Your Legal Rights When Charged With Reckless Driving In Virginia

It is important to know your legal rights when charged with reckless driving in Virginia. You can legally defend yourself and challenge the charges against you. Pleading guilty and paying a fine can have serious consequences and penalties to your driving record and criminal record. Consider reaching out to an experienced criminal defense attorney at the Law Office of Faraji A. Rosenthall at 703-934-0101 to learn more about your legal rights and ensure they remain protected.

Reckless Driving in Virginia

Virginia Code 46.2-862 defines reckless driving as any driving 20 miles per hour or more above the maximum posted speed limit, or in excess of 85 miles per hour no matter the applicable speed limit.

Most reckless driving tickets are based on your speed but an officer can simply cite you for “reckless driving” if they think that you were driving in a way that endangers your life or the lives of others or property.

Reckless Driving Penalties

A reckless driving charge in Virginia is considered a class 1 misdemeanor. This can include up to 12 months in jail and a fine of up to $2,500 as well as a suspension of your license for up to six months. The severity of your reckless driving charge can increase the penalty. Situations where you are charged with multiple types of reckless driving beyond speeding such as failing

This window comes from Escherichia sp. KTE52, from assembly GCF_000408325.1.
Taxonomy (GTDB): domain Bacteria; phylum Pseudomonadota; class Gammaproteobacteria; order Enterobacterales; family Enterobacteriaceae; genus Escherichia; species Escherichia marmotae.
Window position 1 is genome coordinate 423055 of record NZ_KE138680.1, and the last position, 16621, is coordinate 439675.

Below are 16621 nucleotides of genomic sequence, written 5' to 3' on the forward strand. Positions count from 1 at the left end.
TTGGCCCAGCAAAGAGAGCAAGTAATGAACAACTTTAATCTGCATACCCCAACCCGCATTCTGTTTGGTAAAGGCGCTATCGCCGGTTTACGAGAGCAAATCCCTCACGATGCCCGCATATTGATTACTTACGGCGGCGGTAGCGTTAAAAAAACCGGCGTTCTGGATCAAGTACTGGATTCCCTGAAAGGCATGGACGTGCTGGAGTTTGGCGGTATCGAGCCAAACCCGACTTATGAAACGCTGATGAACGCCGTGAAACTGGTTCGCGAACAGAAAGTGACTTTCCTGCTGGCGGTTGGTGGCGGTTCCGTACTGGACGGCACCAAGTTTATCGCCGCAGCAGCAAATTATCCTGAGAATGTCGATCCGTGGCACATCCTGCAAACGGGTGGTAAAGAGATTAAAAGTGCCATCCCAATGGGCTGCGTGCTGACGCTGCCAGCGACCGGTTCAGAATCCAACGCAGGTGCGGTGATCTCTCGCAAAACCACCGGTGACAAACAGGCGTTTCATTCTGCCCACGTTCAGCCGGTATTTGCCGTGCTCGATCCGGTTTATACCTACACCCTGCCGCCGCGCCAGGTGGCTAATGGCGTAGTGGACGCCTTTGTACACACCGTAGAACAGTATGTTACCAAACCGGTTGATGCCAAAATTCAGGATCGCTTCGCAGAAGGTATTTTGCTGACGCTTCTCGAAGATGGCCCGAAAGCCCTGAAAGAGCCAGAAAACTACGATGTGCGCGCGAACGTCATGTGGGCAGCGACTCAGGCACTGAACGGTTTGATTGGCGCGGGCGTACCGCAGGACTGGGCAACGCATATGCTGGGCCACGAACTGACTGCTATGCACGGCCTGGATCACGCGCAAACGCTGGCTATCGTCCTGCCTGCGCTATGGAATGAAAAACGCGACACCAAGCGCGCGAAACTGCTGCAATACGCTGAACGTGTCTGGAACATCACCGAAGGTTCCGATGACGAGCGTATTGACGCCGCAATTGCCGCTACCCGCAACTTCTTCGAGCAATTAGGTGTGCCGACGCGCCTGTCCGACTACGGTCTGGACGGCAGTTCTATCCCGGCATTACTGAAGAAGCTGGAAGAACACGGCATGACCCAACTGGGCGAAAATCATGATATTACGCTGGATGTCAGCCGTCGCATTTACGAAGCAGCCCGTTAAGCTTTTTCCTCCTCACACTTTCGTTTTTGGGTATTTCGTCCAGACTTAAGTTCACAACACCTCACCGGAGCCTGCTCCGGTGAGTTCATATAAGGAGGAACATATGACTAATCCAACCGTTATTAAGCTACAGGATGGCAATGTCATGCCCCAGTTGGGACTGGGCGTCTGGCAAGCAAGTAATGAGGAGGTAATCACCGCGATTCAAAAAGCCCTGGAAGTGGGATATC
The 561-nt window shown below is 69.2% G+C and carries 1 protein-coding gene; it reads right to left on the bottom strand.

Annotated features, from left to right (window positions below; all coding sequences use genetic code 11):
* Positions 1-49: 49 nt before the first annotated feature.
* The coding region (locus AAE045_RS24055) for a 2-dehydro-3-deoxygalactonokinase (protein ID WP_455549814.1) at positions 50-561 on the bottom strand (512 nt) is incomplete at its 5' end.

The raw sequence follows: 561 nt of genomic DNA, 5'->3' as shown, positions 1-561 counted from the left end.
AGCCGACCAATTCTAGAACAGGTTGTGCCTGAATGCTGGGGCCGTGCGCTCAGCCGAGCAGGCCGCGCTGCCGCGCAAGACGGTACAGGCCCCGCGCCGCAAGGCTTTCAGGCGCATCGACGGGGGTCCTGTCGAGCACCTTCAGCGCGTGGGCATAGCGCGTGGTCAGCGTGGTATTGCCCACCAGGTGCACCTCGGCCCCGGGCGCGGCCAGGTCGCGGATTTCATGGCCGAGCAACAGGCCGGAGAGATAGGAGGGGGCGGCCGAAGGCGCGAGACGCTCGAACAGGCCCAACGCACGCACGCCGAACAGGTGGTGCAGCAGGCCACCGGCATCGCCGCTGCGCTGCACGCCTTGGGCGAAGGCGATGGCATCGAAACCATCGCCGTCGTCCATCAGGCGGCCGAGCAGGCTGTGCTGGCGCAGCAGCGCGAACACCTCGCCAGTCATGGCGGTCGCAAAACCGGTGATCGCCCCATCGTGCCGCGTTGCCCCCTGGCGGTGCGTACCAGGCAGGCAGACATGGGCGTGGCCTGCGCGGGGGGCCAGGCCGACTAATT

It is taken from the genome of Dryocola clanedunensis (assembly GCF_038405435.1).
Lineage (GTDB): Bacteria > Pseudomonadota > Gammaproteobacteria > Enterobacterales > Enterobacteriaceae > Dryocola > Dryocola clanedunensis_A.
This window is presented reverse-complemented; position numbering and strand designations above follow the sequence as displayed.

to give the proper signal, driving with an obstructed view, or passing a school bus can result in a more severe sentence.

If your reckless driving charge is because of racing, you can face a license suspension of up to 2 years and a permanent seizure of your car. Most reckless driving is prosecuted as a misdemeanor but if a death occurs because of the racing you will be charged with a Class 6 felony. This results in a prison sentence of up to 20 years and a suspension of your license up to three years.

If you are charged with reckless driving while on a revoked or suspended driver’s license it is also considered a Class 6 felony the penalty for which includes fines and up to 20 years in prison.

The consequences of a reckless driving charge can impact several areas of a person’s life. Reckless driving convictions can also impact things like immigration status for aliens. It can impact professional licenses for drivers in many fields. It can also impact the cost of your insurance.

DMV Penalties

The Virginia Department of Motor Vehicles (DMV) classifies reckless driving as either a felony or misdemeanor based on your conviction. Potential penalties for a conviction of reckless driving in Virginia include 6 DMV points on your record and a suspension of your license for up to six months.

The DMV keeps the conviction on your record for years. A misdemeanor charge of speeding 20 miles an hour or more above the posted speed limit will result in demerits points assigned to your record and it will remain on your record for 5 years.

All other reckless driving charges, most of which are considered a felony, will remain on your record for 11 years. This includes: